Chi-raq is not an easy film to critique. It’s based on a 2,000 year old Greek play and has a lot of controversy around the film, not to mention a stigma attached to the director, Spike Lee. I will try to report the facts as I saw them. Probably at this point, not many have heard or seen this movie. You may not have even heard of the Greek play from which it was derived.
A Little Greek History: Lysistrata (/laɪˈsɪstrətə/ or /ˌlɪsəˈstrɑːtə/; Attic Greek: Λυσιστράτη, “Army Disbander”) is a comedy by Aristophanes. Originally performed in classical Athens in 411 BCE, it is a comic account of one woman’s extraordinary mission to end the Peloponnesian War. Lysistrata persuades the women of Greece to withhold sexual privileges from their husbands and lovers as a means of forcing the men to negotiate peace—a strategy, however, that inflames the battle between the sexes. The play is notable for being an early exposé of sexual relations in a male-dominated society. The dramatic structure represents a shift away from the conventions of Old Comedy, a trend typical of the author’s career. It was produced in the same year as the Thesmophoriazusae, another play with a focus on gender-based issues, just two years after Athens’ catastrophic defeat in the Sicilian Expedition.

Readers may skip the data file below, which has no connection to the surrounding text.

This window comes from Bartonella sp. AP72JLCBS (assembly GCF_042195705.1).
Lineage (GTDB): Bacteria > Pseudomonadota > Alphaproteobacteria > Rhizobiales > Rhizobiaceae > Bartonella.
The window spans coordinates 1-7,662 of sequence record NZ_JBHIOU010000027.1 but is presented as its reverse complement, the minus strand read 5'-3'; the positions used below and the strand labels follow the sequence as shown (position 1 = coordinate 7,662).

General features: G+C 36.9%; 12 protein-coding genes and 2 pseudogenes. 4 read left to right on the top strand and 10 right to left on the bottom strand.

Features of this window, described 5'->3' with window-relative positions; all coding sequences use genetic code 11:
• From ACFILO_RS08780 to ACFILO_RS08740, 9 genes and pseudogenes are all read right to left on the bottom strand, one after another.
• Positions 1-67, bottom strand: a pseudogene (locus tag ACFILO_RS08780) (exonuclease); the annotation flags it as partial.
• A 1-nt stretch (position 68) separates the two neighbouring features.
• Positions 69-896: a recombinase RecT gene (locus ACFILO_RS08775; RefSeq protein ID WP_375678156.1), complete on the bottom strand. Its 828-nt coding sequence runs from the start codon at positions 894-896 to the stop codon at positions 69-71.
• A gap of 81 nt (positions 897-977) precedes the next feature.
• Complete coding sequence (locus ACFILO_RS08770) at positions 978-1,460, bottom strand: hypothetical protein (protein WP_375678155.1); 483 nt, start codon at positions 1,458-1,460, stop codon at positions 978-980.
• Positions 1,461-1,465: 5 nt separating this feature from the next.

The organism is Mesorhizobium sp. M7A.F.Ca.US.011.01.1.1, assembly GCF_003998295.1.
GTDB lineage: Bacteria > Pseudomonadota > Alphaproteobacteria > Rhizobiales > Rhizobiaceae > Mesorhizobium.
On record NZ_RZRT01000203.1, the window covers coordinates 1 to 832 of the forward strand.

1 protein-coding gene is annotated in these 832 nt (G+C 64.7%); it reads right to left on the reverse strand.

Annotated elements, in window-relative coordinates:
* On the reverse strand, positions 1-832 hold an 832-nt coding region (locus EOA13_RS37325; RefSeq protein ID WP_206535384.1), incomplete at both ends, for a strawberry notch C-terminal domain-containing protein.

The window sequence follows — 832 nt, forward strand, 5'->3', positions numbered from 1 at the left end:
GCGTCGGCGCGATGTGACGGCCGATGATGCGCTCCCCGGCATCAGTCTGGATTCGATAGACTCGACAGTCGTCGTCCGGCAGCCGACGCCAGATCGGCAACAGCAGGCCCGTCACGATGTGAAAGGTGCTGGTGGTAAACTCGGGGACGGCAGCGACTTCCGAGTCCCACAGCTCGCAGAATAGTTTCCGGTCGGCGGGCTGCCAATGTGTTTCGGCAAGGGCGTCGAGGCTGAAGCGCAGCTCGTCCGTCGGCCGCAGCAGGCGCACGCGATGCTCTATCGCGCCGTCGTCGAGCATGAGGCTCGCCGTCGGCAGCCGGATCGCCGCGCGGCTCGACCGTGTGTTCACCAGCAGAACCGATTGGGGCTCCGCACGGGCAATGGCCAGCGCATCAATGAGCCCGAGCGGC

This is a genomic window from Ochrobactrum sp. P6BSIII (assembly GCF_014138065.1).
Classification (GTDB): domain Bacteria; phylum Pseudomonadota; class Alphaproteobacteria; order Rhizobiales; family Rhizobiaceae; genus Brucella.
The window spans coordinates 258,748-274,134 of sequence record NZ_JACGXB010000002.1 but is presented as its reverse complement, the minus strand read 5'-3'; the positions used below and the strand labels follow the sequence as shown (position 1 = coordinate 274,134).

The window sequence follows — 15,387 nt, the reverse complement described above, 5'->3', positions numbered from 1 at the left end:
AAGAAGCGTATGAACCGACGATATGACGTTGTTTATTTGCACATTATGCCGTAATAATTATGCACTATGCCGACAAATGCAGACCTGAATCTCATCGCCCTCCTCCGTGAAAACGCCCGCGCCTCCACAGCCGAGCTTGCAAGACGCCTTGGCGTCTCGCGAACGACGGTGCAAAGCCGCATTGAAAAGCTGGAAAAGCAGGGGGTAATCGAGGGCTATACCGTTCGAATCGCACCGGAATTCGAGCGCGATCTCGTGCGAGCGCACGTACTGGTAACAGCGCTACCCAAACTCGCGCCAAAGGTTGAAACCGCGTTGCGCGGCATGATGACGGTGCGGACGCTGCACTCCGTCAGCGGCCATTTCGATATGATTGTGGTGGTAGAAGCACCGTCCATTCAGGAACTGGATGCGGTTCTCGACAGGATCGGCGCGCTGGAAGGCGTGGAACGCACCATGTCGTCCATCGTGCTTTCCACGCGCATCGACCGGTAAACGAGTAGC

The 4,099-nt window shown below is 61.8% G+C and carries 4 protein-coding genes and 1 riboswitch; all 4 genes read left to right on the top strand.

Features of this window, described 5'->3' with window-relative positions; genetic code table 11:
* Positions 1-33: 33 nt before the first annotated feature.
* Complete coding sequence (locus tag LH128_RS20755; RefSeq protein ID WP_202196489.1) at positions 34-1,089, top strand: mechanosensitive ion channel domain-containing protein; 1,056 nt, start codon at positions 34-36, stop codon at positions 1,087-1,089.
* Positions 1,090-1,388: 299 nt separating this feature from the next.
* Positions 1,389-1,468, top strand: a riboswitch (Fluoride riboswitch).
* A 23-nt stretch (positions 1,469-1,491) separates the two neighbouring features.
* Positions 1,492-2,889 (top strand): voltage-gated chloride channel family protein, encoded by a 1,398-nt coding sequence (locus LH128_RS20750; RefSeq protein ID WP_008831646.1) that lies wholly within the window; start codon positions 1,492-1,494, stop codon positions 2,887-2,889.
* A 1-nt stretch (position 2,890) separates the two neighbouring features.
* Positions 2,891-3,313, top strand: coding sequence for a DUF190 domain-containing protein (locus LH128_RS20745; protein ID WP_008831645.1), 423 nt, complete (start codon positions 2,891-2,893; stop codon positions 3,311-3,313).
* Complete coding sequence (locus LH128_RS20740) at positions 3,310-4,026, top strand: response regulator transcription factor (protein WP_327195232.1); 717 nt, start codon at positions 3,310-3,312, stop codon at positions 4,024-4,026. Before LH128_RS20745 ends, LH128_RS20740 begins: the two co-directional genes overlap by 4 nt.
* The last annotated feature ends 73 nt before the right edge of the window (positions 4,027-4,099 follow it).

Chi-raq pronounced (“shy-rack”) is a nickname given to Americas third largest city, Chicago. Chicago was given this nickname because there are more murders and violence that occur in Chicago than the war in Iraq. Walking the streets of Chicago is like walking in Iraq with all the murders, robbery, gang bangs, and acts of violence.
Modern Chi-raq: Lysistrata (Teyonah Parris) who is in love with aspiring Rapper Demtrius “Chi-raq” Dupree (Nick Cannon) ends up moving in with her neighbor Helen (Angela Bassett), a book-loving peace activist who lost her daughter years ago to a stray bullet. Lysistrata is disturbed because of the war between Chi-raq’s Spartan gang and the rival Trojans, led by Cyclops (Wesley Snipes) plus the fact that the Trojans set fire to her apartment while she was in bed with Chi-raq. Adding fuel to the fire, Patti, an 11-year-old neighborhood girl, falls victim to a drive-by shooting, leaving her grieving mother, Irene (Jennifer Hudson) to plead for anyone with info to come forward. Even after a reward is offered by a local Church congregation, led by fiery anti-gun-violence activist Father Mike Corridan (John Cusack), no one is willing to identify the killer. Desperation resulted in the Spartan and Trojan women swearing off sex with their men until the fighting stops. Women across the city and eventually the world joined the boycott. Their chant: “No Peace, No Piece” — Chi-raq is a searing satire of gun violence in America.
Chi-raq’s message is great but the movie is not for everyone. It’s truly designed for the targeted audience of young gang bangers and wanna be thugs. The language, profanity, sex and violence is plentiful. The slang is deep and in some cases, too ambiguous to decode. All in all, the message comes though and you will be entertained. Chi-raq is filled with stars. Samuel L. Jackson narrates the story and there’s lots of eye candy, male and female.